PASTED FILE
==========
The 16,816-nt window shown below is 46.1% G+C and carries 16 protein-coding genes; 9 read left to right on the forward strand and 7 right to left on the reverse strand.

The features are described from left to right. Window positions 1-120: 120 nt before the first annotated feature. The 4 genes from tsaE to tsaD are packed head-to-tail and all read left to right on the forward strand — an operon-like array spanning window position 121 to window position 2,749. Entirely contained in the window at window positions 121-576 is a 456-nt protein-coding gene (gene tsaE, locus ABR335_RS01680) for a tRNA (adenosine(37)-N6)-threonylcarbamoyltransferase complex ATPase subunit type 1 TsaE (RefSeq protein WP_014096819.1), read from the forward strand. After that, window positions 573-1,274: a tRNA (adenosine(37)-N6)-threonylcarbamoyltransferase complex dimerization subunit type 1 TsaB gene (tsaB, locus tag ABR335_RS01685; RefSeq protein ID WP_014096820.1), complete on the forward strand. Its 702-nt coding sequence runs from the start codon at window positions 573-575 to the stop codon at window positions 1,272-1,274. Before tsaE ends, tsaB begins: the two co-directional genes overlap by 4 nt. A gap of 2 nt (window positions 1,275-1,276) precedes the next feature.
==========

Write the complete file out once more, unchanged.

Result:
The 16,816-nt window shown below is 46.1% G+C and carries 16 protein-coding genes; 9 read left to right on the forward strand and 7 right to left on the reverse strand.

The features are described from left to right. Window positions 1-120: 120 nt before the first annotated feature. The 4 genes from tsaE to tsaD are packed head-to-tail and all read left to right on the forward strand — an operon-like array spanning window position 121 to window position 2,749. Entirely contained in the window at window positions 121-576 is a 456-nt protein-coding gene (gene tsaE, locus ABR335_RS01680) for a tRNA (adenosine(37)-N6)-threonylcarbamoyltransferase complex ATPase subunit type 1 TsaE (RefSeq protein WP_014096819.1), read from the forward strand. After that, window positions 573-1,274: a tRNA (adenosine(37)-N6)-threonylcarbamoyltransferase complex dimerization subunit type 1 TsaB gene (tsaB, locus tag ABR335_RS01685; RefSeq protein ID WP_014096820.1), complete on the forward strand. Its 702-nt coding sequence runs from the start codon at window positions 573-575 to the stop codon at window positions 1,272-1,274. Before tsaE ends, tsaB begins: the two co-directional genes overlap by 4 nt. A gap of 2 nt (window positions 1,275-1,276) precedes the next feature.